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Three hours

Just three minutes for this one

We are sometimes lucky enough to get beginners in the studio. If it happens to be a three hour session with a single pose, one of the things they learn is that three hours can seem quite a long time. We forget, those of us who have been doing it a while, that three hours of  intense looking can be completely exhausting. Just like going to the gym (I’m told) there’s no pain, no gain. If we feel knackered after a life drawing session that is a good thing: it tells us that we have been building new connections in our neural systems and makes a substantive argument for a restorative glass of Kits Coty Chardonnay

That said, if we are starting out, we may wish to get into the swing of things by attending a few life drawing sessions which don’t seem to go on for eons and where the model changes their pose before we run out of things to draw. For us that would be our short pose sessions on Monday, Tuesday and Thursday, where we focus on dashing the figure down more than on protracted rendering. What we find is that when things go wrong they tend to go wrong at the beginning so having many poses means we get lots of opportunities to catch ourselves and learn to set up the figure well enough to complete it without distress.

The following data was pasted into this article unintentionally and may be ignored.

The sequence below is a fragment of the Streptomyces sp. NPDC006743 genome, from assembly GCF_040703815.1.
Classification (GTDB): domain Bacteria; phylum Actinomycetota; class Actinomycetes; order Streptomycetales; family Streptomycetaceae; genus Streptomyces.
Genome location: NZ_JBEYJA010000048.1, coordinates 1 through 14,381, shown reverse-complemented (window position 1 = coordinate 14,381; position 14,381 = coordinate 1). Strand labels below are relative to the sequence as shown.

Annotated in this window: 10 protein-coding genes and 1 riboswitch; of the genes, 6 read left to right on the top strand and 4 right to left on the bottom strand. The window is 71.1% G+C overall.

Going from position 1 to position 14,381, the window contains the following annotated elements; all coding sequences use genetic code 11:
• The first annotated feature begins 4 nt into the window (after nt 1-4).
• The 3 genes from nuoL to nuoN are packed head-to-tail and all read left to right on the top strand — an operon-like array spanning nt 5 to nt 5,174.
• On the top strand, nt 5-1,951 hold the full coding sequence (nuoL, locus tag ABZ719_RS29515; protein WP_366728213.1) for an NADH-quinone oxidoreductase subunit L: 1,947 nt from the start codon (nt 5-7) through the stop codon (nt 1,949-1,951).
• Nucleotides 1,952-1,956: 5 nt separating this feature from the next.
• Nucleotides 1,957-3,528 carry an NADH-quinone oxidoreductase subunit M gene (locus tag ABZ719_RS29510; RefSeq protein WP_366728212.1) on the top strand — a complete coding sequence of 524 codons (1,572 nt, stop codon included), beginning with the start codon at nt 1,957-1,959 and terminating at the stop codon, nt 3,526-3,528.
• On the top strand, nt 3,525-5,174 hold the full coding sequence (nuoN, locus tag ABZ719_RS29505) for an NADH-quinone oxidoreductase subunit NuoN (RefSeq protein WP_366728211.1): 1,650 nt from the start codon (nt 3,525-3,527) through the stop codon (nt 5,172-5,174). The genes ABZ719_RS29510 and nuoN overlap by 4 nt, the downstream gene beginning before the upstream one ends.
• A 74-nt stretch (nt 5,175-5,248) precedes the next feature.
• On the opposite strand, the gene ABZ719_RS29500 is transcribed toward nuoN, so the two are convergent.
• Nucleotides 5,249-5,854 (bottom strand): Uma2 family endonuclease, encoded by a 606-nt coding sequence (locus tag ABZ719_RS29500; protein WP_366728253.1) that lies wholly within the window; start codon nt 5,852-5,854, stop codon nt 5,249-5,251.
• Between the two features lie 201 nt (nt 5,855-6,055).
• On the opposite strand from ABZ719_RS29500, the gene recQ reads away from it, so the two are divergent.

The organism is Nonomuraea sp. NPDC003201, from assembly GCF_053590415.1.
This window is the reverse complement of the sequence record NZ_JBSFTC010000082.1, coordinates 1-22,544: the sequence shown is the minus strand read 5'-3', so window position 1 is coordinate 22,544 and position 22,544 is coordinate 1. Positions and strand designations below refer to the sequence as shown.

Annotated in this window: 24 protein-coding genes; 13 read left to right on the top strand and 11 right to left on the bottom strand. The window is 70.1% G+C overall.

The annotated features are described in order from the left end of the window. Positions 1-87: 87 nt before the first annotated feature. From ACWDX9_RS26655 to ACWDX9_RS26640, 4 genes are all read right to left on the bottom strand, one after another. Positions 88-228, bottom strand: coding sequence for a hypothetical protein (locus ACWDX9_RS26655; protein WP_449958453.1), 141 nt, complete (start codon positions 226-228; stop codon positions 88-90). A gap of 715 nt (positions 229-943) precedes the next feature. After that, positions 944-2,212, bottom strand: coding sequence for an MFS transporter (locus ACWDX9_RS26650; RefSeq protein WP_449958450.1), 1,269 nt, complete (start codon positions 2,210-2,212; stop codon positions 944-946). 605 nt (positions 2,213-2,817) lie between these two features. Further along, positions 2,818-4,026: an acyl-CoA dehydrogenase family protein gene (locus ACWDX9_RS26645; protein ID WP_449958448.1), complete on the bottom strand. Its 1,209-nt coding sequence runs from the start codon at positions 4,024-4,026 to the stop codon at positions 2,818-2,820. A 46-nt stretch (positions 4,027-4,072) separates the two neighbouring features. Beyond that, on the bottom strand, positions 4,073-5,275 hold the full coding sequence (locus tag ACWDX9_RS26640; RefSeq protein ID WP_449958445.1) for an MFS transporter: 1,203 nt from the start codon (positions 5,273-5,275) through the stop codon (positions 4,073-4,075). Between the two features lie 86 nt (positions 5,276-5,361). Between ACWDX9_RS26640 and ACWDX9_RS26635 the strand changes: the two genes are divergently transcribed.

Drawing can seem a tricky skill to master, not made any easier by being told glibly by your tutor that really, you are learning to ‘see’.
(“Harrumph”, you may say to yourself, “I can see fine thank you very much, I’m just not very good at drawing noses, show me how to draw noses!”)
But it isn’t tricky at all, it just takes time and sustained effort and the humility to let go of everything we ever thought was good about our drawing. On the plus side, with time, effort and humility there are no special skills required, draughtsmanship is an equal opportunities employer, we all get to do it well.

As we get better our ability to maintain our concentration grows, our perception sharpens, we become more grounded, more certain about who we are and where we are going. We may even have the stamina to stare at a naked person for three hours and still keep seeing more.